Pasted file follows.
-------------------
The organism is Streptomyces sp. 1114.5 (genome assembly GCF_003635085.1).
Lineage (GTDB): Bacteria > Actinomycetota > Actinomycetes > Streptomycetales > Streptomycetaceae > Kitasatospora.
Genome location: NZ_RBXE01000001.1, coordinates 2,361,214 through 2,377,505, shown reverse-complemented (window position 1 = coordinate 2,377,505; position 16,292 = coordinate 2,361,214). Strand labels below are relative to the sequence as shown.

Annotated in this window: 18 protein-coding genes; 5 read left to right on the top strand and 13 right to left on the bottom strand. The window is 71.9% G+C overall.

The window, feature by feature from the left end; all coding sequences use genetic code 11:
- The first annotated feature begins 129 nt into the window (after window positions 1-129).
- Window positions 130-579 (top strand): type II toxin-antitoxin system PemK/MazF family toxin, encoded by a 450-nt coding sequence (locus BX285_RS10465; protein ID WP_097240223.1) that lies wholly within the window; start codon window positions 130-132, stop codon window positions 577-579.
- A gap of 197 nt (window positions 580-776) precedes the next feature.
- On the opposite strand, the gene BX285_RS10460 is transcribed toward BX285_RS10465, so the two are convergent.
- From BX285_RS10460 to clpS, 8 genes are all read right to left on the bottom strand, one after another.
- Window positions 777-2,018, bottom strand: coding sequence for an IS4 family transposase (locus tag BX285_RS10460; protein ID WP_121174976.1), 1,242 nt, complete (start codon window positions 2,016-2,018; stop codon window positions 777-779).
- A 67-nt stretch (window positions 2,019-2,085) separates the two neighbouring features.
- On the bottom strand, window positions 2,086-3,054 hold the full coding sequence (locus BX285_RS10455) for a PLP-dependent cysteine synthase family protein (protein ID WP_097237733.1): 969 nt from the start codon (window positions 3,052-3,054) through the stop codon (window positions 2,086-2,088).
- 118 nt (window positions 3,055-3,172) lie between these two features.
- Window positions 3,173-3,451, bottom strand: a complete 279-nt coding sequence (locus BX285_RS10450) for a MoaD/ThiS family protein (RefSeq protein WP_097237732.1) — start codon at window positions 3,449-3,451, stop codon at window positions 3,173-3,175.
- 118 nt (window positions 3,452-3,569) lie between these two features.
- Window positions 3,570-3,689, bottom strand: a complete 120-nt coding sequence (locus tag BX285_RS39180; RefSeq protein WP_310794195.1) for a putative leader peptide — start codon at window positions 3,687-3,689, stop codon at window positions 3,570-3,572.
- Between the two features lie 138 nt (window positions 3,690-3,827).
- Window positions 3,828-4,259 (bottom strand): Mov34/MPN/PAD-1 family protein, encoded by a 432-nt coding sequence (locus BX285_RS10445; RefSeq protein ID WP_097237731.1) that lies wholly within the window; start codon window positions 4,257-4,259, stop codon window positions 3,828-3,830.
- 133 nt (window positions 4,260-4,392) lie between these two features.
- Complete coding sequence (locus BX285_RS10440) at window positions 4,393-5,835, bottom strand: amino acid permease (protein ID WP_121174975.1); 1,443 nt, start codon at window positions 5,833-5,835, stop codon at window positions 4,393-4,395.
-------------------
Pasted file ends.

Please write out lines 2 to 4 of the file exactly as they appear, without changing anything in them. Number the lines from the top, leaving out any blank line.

Lineage (GTDB): Bacteria > Actinomycetota > Actinomycetes > Streptomycetales > Streptomycetaceae > Kitasatospora.
Genome location: NZ_RBXE01000001.1, coordinates 2,361,214 through 2,377,505, shown reverse-complemented (window position 1 = coordinate 2,377,505; position 16,292 = coordinate 2,361,214). Strand labels below are relative to the sequence as shown.

Annotated in this window: 18 protein-coding genes; 5 read left to right on the top strand and 13 right to left on the bottom strand. The window is 71.9% G+C overall.